The silent revolution: is the electric bike a black swan?

The media and the public are staring at the lacklustre growth in the sales of the electrical car, and meanwhile it seems they miss the revolution happening under their nose.

For mobility in the city or the suburbs, the ideal traffic jam-beating device is not the electric car with limited radius. The electric car just solves the exhaust problem, but not the traffic jam. The added value is slim compared to the cheaper gas-guzzlers.

The electric bike extends crucially the use of the bike as preferred option. In a hilly city, biking just becomes this bit easier. For mid-life crisis professionals, it lets you work out without breaking a sweat, while commuting to work. In a clogged city, bikes are as fast as a car. If you feel comfortable biking 6 miles, the electric bike takes you double this distance, to the suburbs, home. This is why some cities do subsidise the purchase of electric bikes. Taking into account the cost of traffic jams and pollution, this is probably a good investment.

The drivers for this change are not the young and chattering classes. It is the silent majority. The pensioners who want to keep getting somewhere while they keep in shape. It are the people who have a house and a family, and start worrying about their health and lifestyle, and the world their kids will live in.

This is the group that normally delivers the momentum for sustainable policy change. Cities on the East coast and the West Coast are getting bike friendly fast, meaning better and faster commutes for bikers . In Europe the infrastructure is changing so fast all over the place that cars drivers are sometimes feeling excluded.

Taking this movement further the electric bike could be a catalyst for livable cities and more concentrated living. Preparing the ground for a quantum leap in carbon economy. The ideal commuter car is a bike. transforming not only the commute in a breeze, but also the suburb and the city in a place with better air, space and green. It takes little space, makes little noise and produces no pollutants. It uses nearly no energy, compared to the competition.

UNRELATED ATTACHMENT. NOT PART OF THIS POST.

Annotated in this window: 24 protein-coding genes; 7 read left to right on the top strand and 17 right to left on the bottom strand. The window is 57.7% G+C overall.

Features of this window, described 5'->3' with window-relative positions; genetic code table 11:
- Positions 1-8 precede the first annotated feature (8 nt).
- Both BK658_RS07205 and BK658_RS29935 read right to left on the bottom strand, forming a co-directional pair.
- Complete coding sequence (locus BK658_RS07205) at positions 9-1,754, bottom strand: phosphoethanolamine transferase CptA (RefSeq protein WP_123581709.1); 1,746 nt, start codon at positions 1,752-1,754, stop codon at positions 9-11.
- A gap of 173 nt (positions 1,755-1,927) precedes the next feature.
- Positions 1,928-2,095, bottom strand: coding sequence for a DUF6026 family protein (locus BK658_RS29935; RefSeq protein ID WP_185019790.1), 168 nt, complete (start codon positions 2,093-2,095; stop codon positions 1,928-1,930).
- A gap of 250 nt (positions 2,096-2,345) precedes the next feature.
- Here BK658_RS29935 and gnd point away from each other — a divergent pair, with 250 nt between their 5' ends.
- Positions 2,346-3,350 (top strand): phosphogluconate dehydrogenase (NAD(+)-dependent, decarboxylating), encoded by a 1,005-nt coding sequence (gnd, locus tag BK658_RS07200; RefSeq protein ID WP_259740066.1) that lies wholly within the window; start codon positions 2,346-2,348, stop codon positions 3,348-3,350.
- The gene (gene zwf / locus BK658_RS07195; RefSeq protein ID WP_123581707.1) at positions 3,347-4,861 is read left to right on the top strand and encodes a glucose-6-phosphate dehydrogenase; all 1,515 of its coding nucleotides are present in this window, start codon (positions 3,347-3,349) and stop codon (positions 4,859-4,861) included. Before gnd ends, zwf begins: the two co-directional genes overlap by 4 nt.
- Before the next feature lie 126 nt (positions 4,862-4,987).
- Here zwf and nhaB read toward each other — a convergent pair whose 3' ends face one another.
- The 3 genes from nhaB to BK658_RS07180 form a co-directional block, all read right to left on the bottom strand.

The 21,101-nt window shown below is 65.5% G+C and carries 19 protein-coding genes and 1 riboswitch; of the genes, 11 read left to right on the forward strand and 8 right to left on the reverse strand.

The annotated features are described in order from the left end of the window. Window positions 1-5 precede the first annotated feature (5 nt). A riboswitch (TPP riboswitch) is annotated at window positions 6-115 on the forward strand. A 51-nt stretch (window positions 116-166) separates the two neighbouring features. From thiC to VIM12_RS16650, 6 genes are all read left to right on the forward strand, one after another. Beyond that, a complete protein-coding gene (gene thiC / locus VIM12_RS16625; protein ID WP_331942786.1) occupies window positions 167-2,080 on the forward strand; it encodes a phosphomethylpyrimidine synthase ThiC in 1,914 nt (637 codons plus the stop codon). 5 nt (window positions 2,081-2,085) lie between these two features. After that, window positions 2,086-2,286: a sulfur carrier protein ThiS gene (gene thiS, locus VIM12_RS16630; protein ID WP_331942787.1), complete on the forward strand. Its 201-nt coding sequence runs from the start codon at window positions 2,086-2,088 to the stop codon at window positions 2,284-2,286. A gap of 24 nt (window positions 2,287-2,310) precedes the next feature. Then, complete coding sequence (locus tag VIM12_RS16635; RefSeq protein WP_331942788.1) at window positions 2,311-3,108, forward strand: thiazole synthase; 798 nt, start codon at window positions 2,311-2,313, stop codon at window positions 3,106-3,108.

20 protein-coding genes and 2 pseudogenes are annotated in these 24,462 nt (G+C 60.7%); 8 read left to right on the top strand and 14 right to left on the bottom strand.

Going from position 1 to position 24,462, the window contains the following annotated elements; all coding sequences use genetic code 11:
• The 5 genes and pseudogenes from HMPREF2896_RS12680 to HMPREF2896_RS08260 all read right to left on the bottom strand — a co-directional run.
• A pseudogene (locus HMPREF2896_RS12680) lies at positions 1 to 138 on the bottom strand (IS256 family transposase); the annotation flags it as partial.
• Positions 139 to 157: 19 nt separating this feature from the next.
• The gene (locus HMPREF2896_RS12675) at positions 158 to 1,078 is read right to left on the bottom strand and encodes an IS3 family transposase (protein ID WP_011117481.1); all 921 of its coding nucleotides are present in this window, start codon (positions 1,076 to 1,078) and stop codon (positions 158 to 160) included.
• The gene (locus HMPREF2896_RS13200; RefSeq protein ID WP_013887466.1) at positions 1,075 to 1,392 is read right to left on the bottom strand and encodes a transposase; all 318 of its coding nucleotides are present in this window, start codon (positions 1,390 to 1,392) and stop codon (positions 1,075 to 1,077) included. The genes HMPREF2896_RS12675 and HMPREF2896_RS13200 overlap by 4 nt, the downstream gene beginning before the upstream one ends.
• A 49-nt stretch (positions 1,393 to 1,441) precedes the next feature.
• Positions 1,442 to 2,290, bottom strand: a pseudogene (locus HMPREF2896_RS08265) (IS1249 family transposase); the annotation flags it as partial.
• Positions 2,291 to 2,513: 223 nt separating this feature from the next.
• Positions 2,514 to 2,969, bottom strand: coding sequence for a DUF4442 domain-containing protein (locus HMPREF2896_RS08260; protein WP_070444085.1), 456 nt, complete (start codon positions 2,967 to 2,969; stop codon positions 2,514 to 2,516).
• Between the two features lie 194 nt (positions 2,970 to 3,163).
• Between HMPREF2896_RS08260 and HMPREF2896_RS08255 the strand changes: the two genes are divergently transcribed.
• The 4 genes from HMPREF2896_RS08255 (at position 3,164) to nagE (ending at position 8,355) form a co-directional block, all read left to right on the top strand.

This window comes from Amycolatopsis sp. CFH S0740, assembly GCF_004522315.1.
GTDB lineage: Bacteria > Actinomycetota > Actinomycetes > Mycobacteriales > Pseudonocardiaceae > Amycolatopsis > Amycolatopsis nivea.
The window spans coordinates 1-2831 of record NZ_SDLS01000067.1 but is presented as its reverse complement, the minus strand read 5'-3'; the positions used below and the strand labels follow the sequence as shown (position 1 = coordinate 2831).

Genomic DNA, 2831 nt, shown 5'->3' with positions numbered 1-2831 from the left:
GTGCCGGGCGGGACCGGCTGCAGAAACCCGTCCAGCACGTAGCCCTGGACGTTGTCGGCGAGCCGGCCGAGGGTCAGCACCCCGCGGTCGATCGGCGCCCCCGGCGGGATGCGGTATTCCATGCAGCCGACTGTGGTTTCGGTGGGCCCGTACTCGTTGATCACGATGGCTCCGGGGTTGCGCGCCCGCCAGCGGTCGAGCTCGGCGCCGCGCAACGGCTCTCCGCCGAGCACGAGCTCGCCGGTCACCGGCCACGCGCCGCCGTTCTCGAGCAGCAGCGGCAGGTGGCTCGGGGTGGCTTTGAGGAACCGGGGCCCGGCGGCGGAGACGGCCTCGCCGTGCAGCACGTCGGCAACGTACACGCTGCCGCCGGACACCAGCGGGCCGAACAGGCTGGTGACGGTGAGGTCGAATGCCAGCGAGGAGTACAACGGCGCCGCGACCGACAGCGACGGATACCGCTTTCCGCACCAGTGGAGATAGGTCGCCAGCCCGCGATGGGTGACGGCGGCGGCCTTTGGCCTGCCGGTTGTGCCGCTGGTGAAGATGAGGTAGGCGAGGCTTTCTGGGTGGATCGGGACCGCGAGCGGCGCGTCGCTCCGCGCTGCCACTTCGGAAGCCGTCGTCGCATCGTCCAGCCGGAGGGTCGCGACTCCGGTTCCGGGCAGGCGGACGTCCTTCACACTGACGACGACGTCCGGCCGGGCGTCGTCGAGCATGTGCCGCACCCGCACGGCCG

The technology that is still not good enough for cars is very well adapted for bikes. A battery charge brings you easily 40-50 km away, and a recharge is less difficult than with a car. After 80 km of biking, you need a little snack, don’t you? Moreover, the research for cars is bringing fast relief for bikes: better, lighter batteries, faster engines.

The radius of electric bikes makes it the preferred mode of transport for slow tourists in hilly areas, like the Dales or even the Alps.

Already there are more electric bikes than cars driving in China. Up to 30 million bikes are cruising the cities. This creates a mass market, so electric bicycles can be jump-started cheap in the rest of the world. Globally, sales are expected to grow importantly over the next decade. In Europe in some countries up to 53 % of the commuters claim they would be interested in replacing their current commute by public transport or car, by the electric bike.

The most important factor in my assessment is the eagerness the elderly take up the electric bike. Reasonably fit pensioners are the backbone of the electorate in many countries, and the really love their bikes. They will demand their safe roads and bike stalls all over the place.

What do you think?

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